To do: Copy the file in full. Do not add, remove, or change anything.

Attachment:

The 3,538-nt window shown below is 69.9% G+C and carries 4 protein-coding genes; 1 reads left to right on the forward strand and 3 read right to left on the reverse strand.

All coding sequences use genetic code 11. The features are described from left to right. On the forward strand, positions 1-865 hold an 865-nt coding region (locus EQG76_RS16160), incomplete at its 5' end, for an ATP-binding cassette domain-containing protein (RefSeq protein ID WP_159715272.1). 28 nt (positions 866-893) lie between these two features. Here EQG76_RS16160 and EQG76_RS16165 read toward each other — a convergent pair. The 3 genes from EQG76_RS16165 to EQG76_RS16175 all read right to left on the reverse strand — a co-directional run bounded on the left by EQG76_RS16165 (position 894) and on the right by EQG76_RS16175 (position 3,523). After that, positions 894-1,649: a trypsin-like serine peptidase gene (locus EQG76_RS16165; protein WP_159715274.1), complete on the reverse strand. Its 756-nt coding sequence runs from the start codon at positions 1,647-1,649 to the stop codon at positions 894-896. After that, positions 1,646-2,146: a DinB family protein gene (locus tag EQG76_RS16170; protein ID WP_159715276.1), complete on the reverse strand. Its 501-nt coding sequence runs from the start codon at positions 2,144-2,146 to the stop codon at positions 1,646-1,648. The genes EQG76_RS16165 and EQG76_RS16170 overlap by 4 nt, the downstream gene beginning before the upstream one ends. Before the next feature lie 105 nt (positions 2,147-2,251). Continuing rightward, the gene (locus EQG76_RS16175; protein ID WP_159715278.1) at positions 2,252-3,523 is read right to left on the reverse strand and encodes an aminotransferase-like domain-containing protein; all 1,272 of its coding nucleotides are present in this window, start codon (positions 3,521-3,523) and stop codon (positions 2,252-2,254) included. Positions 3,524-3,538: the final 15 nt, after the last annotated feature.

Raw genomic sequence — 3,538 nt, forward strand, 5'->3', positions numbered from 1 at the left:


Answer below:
The 3,538-nt window shown below is 69.9% G+C and carries 4 protein-coding genes; 1 reads left to right on the forward strand and 3 read right to left on the reverse strand.

All coding sequences use genetic code 11. The features are described from left to right. On the forward strand, positions 1-865 hold an 865-nt coding region (locus EQG76_RS16160), incomplete at its 5' end, for an ATP-binding cassette domain-containing protein (RefSeq protein ID WP_159715272.1). 28 nt (positions 866-893) lie between these two features. Here EQG76_RS16160 and EQG76_RS16165 read toward each other — a convergent pair. The 3 genes from EQG76_RS16165 to EQG76_RS16175 all read right to left on the reverse strand — a co-directional run bounded on the left by EQG76_RS16165 (position 894) and on the right by EQG76_RS16175 (position 3,523). After that, positions 894-1,649: a trypsin-like serine peptidase gene (locus EQG76_RS16165; protein WP_159715274.1), complete on the reverse strand. Its 756-nt coding sequence runs from the start codon at positions 1,647-1,649 to the stop codon at positions 894-896. After that, positions 1,646-2,146: a DinB family protein gene (locus tag EQG76_RS16170; protein ID WP_159715276.1), complete on the reverse strand. Its 501-nt coding sequence runs from the start codon at positions 2,144-2,146 to the stop codon at positions 1,646-1,648. The genes EQG76_RS16165 and EQG76_RS16170 overlap by 4 nt, the downstream gene beginning before the upstream one ends. Before the next feature lie 105 nt (positions 2,147-2,251). Continuing rightward, the gene (locus EQG76_RS16175; protein ID WP_159715278.1) at positions 2,252-3,523 is read right to left on the reverse strand and encodes an aminotransferase-like domain-containing protein; all 1,272 of its coding nucleotides are present in this window, start codon (positions 3,521-3,523) and stop codon (positions 2,252-2,254) included. Positions 3,524-3,538: the final 15 nt, after the last annotated feature.

Raw genomic sequence — 3,538 nt, forward strand, 5'->3', positions numbered from 1 at the left: